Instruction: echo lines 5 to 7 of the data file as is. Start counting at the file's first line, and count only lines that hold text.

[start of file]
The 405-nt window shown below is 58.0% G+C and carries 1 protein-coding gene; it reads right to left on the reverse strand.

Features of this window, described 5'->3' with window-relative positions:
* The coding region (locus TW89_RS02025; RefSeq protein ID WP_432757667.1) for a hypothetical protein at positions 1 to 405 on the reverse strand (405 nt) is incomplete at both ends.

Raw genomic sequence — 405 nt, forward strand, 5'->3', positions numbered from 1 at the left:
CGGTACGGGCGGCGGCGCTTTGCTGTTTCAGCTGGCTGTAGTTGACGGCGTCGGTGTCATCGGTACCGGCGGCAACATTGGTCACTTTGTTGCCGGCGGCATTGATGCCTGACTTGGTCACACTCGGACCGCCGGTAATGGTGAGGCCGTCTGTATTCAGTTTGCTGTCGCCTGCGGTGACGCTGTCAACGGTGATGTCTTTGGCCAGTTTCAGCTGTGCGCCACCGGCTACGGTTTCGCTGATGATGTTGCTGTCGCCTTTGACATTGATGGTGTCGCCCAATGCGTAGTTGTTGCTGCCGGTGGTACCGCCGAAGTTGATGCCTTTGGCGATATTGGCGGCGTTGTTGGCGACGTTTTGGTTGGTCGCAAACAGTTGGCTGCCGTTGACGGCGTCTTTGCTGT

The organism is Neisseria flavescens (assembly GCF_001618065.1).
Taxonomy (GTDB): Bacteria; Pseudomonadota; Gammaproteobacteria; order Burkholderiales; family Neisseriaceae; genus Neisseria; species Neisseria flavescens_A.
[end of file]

CGGTACGGGCGGCGGCGCTTTGCTGTTTCAGCTGGCTGTAGTTGACGGCGTCGGTGTCATCGGTACCGGCGGCAACATTGGTCACTTTGTTGCCGGCGGCATTGATGCCTGACTTGGTCACACTCGGACCGCCGGTAATGGTGAGGCCGTCTGTATTCAGTTTGCTGTCGCCTGCGGTGACGCTGTCAACGGTGATGTCTTTGGCCAGTTTCAGCTGTGCGCCACCGGCTACGGTTTCGCTGATGATGTTGCTGTCGCCTTTGACATTGATGGTGTCGCCCAATGCGTAGTTGTTGCTGCCGGTGGTACCGCCGAAGTTGATGCCTTTGGCGATATTGGCGGCGTTGTTGGCGACGTTTTGGTTGGTCGCAAACAGTTGGCTGCCGTTGACGGCGTCTTTGCTGT

The organism is Neisseria flavescens (assembly GCF_001618065.1).
Taxonomy (GTDB): Bacteria; Pseudomonadota; Gammaproteobacteria; order Burkholderiales; family Neisseriaceae; genus Neisseria; species Neisseria flavescens_A.